We’ve tried to involve women as much as possible in politics and peacemaking. For example, in the elections last year, we tried to put in as many women candidates as possible. It was not a satisfactory number, but we have almost doubled the numbers of women representatives in our parliament. So we haven’t done too badly, but nothing like as well as I would have wished. We really need more women who can get involved in politics and who are willing to get involved in politics.

How the United States should respond to North Korea

I think you should find out why they have adopted this “offensive posture,” if this is how you see it. Because I always believe in asking the question why. I think an offensive posture has a lot to do with the necessity to defend oneself in some way.
I think behind offense is always some kind of fear, mistrust, lack of understanding. You have to work to change those.

Burma as a model for peace

I think people see my country now as a place where there can be a happy ending, where things seem to be heading in the right direction. I don’t think things are as easy as that. I’ve always been a very cautious optimist, and I think we have to work very hard before we can get Burma to where we want it to go. But I’ve never thought of it as a focal point for peace because of the ethnic conflict in the country. I think people are trying to achieve peace for us, but we have to try to do it for ourselves.

Her own political future

A bright one, I hope.

Source: http://spiritualityhealth.com

Myanmar 2013 – Press Conference with Daw Aung San Suu Kyi

Published on Jun 6, 2013

http://www.weforum.org/

• Daw Aung San Suu Kyi, Chairman of the National League for Democracy (NLD); Member of Parliament from Kawhmu Constituency, Myanmar

Advertisements

Marianne Williamson 1. On Moving Forward 2. On the word Love 3. On Reversing War

Marianne on Moving Forward

Marianne on the Word Love

Marianne on Reversing War

Enlightenment is to be Lived By Rabbi Rami Shapiro

My best friend and I are intrigued by enlightenment but can’t define it. What is enlightenment?

Rabbi Rami: For me enlightenment is the act or art of embracing what is as it is, accepting that it is what it is because at that moment it cannot be other than it is, and then engaging justly and compassionately with what is. Nothing to be intrigued about, just lived.

If God is infinite, God is everything.
If God is everything, God is also ego.
If God is also ego, why should we kill the ego?

Many spiritual systems wrongly demonize the ego. Without our egos we couldn’t dress ourselves, bathe ourselves, hold down a job, love, raise a family, or do so much else that makes human life worthwhile. Spirituality doesn’t kill the ego but nurtures it through practices that help the ego to realize its proper place and function; in this way spirituality helps the ego to stop playing God and become a vehicle for godliness instead.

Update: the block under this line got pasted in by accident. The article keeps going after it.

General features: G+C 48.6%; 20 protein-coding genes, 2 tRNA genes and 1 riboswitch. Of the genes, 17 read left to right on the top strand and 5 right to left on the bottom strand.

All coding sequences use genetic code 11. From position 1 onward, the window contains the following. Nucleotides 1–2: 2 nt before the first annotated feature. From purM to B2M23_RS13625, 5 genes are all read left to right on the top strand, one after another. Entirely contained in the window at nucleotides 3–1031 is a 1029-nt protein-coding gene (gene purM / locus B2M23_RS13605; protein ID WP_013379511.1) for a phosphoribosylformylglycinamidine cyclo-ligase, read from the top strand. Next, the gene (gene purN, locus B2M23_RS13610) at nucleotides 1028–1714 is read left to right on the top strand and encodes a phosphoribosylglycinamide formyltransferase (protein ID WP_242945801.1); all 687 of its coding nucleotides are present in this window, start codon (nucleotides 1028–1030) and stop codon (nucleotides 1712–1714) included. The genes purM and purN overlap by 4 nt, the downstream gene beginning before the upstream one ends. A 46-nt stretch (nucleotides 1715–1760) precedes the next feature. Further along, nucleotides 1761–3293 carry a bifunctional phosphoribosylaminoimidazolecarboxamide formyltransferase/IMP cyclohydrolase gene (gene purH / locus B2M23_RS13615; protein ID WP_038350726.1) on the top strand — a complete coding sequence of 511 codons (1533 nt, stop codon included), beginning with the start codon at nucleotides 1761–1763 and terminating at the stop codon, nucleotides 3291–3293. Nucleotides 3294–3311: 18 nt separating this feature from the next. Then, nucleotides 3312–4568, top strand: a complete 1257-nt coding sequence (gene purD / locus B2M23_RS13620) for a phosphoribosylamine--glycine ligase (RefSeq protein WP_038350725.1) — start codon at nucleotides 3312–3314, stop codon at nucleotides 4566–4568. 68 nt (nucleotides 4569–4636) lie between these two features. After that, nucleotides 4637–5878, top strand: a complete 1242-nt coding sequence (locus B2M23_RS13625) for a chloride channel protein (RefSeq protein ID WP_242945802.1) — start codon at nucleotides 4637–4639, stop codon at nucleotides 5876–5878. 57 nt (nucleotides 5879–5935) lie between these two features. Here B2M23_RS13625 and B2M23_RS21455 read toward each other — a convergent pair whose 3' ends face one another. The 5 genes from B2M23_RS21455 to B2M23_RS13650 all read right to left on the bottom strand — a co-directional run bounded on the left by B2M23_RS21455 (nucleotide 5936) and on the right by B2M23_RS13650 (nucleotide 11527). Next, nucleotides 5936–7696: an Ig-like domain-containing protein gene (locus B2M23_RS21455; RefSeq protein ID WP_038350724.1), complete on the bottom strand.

I’m seeking a Jewish spiritual path. My rabbi says Judaism isn’t about spirituality but about compassion and justice. Is she right? Do I have to change religions to find what I seek?

First of all, you should align yourself with whatever religion with which you feel the most comfortable. Secondly, while your rabbi is correct that Judaism is about compassion and justice, Judaism teaches that compassion and justice arise when we walk humbly with God (Micah 6:8). Judaism offers many spiritual practices for doing this. Central to my own Jewish practice is chanting (in Hebrew) the 13 attributes of God, based on Exodus 34:6-7: hidden; manifest; creative; compassionate; graceful; patient; overflowing kindness; overflowing truth; preserving kindness; forgiving deliberate sin; forgiving inadvertent error; forgiving missed opportunities to do good; and cleansing oneself of pride, arrogance, fear, and anger. Ask your cantor to teach you how to chant the attributes, and repeat them over and over throughout the day. This plants the attributes within you. Over time, they will sprout like holy seeds and shape your every thought, word, and deed in alignment with justice and compassion. And, as your rabbi said, that is the heart of Jewish spirituality.

My 15-year-old son is selfish, greedy, and often very angry. Can spirituality be of help to him?

When I was 15, I, too, was selfish, greedy, and often very angry. Some 46 years later, I’m still selfish, greedy, and often very angry. Adolescents are developing egoically, and the developing ego often feels alienated. With alienation comes fear, selfishness, greed, and anger. Spiritual practices geared to the needs of adolescents help the ego to mature fearlessly. Moving beyond fear allows one to move beyond alienation, selfishness, greed, and anger as well. So, yes, spiritual practice can help your son, but take care to find a teacher who understands the spiritual needs of adolescents and who can midwife the birth of a healthy ego rather than seek to transcend the ego prematurely.